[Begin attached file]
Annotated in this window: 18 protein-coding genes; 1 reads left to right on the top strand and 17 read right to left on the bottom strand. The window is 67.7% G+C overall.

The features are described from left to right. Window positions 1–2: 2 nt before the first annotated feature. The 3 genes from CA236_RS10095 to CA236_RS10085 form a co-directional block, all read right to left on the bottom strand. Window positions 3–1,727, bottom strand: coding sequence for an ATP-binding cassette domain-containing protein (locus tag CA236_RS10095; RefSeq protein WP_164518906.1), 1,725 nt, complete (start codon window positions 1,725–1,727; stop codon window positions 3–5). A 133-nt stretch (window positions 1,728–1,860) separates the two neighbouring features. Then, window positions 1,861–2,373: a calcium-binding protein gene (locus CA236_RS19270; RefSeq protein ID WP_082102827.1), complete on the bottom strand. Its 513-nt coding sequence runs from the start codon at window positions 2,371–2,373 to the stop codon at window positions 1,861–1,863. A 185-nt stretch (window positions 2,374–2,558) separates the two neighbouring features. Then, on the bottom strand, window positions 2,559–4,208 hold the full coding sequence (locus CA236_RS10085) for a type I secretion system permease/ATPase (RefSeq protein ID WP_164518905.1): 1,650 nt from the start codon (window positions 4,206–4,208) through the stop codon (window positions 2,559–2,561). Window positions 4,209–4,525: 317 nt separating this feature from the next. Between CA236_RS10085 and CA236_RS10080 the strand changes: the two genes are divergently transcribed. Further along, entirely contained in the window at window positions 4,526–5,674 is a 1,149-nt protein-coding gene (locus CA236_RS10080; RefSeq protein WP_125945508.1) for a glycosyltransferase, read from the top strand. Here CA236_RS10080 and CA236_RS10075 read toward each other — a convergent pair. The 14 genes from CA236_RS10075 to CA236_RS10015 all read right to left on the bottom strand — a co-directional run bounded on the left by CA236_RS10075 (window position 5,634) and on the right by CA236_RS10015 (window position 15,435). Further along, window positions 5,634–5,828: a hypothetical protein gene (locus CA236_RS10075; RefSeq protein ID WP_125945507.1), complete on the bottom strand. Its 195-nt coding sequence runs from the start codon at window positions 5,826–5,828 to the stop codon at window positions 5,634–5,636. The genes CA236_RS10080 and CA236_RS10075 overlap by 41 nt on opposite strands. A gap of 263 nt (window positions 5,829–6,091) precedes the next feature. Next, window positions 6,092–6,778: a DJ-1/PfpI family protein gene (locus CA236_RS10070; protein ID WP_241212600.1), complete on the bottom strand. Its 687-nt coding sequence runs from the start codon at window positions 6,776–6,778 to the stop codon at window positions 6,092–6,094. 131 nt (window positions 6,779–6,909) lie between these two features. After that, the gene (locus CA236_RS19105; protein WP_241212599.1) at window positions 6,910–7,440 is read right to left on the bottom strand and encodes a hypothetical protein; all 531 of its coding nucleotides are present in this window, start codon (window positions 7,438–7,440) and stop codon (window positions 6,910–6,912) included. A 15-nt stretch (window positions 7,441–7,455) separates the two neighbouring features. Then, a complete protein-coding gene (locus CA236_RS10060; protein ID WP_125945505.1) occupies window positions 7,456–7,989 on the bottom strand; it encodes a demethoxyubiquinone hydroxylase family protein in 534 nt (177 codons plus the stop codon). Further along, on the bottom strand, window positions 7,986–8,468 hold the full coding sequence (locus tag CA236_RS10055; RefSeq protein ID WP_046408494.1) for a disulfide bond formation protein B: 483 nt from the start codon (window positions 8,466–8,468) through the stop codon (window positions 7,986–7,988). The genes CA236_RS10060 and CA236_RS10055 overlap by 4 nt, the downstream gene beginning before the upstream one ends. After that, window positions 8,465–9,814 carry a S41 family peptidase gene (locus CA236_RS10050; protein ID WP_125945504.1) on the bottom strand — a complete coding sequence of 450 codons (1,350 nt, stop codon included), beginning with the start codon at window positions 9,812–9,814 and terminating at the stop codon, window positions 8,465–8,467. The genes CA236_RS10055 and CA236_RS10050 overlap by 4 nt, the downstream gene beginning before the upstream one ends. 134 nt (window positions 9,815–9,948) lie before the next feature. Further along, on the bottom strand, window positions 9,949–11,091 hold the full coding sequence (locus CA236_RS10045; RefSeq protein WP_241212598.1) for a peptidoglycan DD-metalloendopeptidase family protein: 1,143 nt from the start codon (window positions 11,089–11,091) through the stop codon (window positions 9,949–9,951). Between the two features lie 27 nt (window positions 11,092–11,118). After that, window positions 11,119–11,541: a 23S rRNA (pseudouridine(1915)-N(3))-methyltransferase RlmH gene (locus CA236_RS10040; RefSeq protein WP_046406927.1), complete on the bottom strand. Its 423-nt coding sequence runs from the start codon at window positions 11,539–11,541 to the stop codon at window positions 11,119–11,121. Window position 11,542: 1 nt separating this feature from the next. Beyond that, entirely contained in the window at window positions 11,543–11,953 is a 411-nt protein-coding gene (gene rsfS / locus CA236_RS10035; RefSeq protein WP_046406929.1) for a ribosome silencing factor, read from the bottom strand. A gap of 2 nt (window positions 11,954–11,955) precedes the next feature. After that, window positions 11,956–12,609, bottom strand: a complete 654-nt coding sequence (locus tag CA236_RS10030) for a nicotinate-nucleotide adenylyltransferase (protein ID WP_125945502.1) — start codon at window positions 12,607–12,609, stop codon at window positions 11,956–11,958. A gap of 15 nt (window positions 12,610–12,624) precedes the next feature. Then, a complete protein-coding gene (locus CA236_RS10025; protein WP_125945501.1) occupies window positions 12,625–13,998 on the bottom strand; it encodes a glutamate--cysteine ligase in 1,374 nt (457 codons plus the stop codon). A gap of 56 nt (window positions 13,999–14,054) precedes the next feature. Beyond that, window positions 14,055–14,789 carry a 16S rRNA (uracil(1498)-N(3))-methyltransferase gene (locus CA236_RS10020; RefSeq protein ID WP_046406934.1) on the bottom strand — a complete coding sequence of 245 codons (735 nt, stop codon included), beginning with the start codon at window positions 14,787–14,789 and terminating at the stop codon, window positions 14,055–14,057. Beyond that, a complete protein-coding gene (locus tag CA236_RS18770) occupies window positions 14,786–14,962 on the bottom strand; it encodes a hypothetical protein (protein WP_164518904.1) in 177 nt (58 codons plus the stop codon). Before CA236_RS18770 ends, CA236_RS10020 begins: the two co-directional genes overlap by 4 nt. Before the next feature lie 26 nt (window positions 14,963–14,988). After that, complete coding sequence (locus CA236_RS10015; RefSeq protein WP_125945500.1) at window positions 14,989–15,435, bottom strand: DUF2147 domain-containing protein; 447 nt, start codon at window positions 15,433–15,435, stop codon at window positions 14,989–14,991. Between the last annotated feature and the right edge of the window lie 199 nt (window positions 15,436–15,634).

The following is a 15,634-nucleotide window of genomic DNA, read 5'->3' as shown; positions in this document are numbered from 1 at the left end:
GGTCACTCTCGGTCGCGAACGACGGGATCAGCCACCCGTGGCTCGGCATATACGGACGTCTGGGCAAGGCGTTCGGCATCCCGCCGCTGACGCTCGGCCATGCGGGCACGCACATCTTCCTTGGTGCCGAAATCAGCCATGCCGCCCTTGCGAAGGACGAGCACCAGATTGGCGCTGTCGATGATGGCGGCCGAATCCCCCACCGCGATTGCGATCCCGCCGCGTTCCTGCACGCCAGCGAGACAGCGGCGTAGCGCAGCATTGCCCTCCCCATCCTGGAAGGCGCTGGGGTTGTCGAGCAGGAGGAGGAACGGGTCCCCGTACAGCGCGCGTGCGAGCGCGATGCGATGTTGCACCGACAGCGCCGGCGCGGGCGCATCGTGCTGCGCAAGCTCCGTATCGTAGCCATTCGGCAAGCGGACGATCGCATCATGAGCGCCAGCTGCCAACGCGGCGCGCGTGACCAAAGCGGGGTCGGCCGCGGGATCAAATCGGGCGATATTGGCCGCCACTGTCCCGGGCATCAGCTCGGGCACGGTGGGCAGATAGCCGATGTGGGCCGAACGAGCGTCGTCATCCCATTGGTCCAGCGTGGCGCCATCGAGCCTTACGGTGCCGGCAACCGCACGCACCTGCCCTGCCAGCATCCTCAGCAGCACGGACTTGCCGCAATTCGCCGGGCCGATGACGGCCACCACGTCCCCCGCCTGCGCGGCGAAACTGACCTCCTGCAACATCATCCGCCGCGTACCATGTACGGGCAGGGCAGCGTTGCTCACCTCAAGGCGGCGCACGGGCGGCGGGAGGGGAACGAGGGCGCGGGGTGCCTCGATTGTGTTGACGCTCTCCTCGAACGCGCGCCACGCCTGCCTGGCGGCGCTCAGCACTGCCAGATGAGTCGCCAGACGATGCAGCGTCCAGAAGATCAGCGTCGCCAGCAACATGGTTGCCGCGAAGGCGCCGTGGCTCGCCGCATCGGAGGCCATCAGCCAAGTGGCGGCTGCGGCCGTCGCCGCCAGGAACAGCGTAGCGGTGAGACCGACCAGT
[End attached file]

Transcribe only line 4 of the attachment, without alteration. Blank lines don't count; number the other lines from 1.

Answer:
GGTCACTCTCGGTCGCGAACGACGGGATCAGCCACCCGTGGCTCGGCATATACGGACGTCTGGGCAAGGCGTTCGGCATCCCGCCGCTGACGCTCGGCCATGCGGGCACGCACATCTTCCTTGGTGCCGAAATCAGCCATGCCGCCCTTGCGAAGGACGAGCACCAGATTGGCGCTGTCGATGATGGCGGCCGAATCCCCCACCGCGATTGCGATCCCGCCGCGTTCCTGCACGCCAGCGAGACAGCGGCGTAGCGCAGCATTGCCCTCCCCATCCTGGAAGGCGCTGGGGTTGTCGAGCAGGAGGAGGAACGGGTCCCCGTACAGCGCGCGTGCGAGCGCGATGCGATGTTGCACCGACAGCGCCGGCGCGGGCGCATCGTGCTGCGCAAGCTCCGTATCGTAGCCATTCGGCAAGCGGACGATCGCATCATGAGCGCCAGCTGCCAACGCGGCGCGCGTGACCAAAGCGGGGTCGGCCGCGGGATCAAATCGGGCGATATTGGCCGCCACTGTCCCGGGCATCAGCTCGGGCACGGTGGGCAGATAGCCGATGTGGGCCGAACGAGCGTCGTCATCCCATTGGTCCAGCGTGGCGCCATCGAGCCTTACGGTGCCGGCAACCGCACGCACCTGCCCTGCCAGCATCCTCAGCAGCACGGACTTGCCGCAATTCGCCGGGCCGATGACGGCCACCACGTCCCCCGCCTGCGCGGCGAAACTGACCTCCTGCAACATCATCCGCCGCGTACCATGTACGGGCAGGGCAGCGTTGCTCACCTCAAGGCGGCGCACGGGCGGCGGGAGGGGAACGAGGGCGCGGGGTGCCTCGATTGTGTTGACGCTCTCCTCGAACGCGCGCCACGCCTGCCTGGCGGCGCTCAGCACTGCCAGATGAGTCGCCAGACGATGCAGCGTCCAGAAGATCAGCGTCGCCAGCAACATGGTTGCCGCGAAGGCGCCGTGGCTCGCCGCATCGGAGGCCATCAGCCAAGTGGCGGCTGCGGCCGTCGCCGCCAGGAACAGCGTAGCGGTGAGACCGACCAGT